The situation appears heading towards a crisis as the TDP has warned the government against using the legislature secretary’s shoulders to fire at the constitutional authority. The opposition party has vowed to take up the matter with the President of India and also seek judicial intervention to protect the rights of the council chairman.

The chairman has sent back the file pertaining to the constitution of select committees to the legislature secretary, with a strong note that his orders on the issuance of bulletin forming the select committees be complied with within 48 hours, failing which action would be initiated against the official.

The council chairman was angry with the secretary returning the file to him twice and refusing to constitute the select committees on the ground that the chairman’s decision was against the laid down procedure since no motion was moved in the council and opinions of the members were not taken as per the procedure before referring the twin bills to select committee.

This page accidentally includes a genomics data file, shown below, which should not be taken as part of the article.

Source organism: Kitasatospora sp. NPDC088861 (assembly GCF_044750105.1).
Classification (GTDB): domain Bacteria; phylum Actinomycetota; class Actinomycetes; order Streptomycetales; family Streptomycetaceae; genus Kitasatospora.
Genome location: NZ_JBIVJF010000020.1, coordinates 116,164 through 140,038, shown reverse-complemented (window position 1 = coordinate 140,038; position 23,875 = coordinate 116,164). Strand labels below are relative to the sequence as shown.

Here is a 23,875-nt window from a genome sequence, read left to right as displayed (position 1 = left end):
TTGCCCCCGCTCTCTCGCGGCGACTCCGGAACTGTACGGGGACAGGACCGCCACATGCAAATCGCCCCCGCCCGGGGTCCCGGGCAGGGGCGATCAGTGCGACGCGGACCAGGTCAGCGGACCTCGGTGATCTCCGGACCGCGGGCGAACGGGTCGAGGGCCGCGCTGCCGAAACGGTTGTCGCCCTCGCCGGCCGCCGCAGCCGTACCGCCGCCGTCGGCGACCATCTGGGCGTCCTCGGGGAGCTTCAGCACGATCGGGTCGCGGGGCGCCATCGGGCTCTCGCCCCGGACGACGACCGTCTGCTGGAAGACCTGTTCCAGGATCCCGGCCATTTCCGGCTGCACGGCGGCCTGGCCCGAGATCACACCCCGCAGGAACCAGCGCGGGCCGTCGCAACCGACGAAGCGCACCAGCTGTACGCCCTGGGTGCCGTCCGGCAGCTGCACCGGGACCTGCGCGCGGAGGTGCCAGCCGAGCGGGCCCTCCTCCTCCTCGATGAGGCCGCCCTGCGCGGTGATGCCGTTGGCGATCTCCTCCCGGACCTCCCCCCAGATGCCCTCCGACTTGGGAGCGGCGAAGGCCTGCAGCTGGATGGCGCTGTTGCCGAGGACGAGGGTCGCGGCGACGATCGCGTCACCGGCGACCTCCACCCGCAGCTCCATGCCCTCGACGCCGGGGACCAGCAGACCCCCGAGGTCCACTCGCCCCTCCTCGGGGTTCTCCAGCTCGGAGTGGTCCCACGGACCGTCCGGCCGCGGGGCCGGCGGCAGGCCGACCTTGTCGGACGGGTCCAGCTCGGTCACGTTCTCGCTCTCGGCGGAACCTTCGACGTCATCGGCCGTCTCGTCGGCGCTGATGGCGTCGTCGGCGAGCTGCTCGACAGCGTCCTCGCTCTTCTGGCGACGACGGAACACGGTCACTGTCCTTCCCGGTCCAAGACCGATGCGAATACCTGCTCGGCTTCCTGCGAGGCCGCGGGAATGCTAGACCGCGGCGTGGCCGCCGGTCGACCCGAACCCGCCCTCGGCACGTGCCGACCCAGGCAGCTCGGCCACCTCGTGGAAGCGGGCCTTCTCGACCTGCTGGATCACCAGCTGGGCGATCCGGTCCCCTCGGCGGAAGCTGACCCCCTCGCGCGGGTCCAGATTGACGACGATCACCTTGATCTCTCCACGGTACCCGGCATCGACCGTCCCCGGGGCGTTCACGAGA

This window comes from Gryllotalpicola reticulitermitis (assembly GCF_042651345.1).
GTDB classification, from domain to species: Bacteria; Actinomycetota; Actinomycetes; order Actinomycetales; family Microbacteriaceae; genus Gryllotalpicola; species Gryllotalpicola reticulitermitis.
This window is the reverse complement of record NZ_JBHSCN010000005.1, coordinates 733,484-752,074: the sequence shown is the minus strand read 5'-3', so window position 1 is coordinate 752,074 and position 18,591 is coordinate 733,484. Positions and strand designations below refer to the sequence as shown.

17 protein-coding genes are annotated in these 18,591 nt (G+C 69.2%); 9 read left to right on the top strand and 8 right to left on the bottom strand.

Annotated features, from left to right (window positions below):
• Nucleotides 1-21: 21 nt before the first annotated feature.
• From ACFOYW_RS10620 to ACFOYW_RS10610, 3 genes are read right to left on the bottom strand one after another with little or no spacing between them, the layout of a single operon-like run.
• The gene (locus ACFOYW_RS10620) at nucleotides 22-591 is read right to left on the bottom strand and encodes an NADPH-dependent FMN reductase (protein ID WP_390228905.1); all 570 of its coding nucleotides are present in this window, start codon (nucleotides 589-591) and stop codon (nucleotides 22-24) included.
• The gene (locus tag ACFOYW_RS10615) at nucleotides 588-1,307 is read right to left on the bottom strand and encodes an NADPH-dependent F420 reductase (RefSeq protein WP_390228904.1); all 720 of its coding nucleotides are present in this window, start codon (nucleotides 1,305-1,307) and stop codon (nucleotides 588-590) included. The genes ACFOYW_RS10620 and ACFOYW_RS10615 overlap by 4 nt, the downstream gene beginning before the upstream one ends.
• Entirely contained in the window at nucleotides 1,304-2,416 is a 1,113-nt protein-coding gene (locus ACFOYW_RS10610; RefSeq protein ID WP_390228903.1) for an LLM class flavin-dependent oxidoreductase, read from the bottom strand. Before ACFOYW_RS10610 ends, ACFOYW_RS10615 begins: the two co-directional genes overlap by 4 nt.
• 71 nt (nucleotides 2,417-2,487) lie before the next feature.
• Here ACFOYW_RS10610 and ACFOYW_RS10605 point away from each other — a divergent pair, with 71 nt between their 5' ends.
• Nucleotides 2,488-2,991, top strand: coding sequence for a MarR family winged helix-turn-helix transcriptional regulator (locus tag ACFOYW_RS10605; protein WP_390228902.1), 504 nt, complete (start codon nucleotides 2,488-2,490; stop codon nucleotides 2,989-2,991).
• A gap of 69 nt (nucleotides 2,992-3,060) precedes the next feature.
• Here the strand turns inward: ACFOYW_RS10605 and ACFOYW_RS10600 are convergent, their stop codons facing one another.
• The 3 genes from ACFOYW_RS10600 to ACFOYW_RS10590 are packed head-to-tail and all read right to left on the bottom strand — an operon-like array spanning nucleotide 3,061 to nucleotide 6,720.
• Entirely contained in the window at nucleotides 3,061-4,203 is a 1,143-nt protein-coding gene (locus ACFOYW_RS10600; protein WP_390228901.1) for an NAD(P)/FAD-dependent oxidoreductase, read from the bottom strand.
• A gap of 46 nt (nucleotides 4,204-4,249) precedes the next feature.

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Shariff shot back saying the legislature secretary had no right to defy his order to constitute the select committees as it was done using his discretionary powers under Rule 154 of the legislature.

He ruled that there was no possibility of voting on the select committees, given the situation prevailing in the House when the matter was taken up.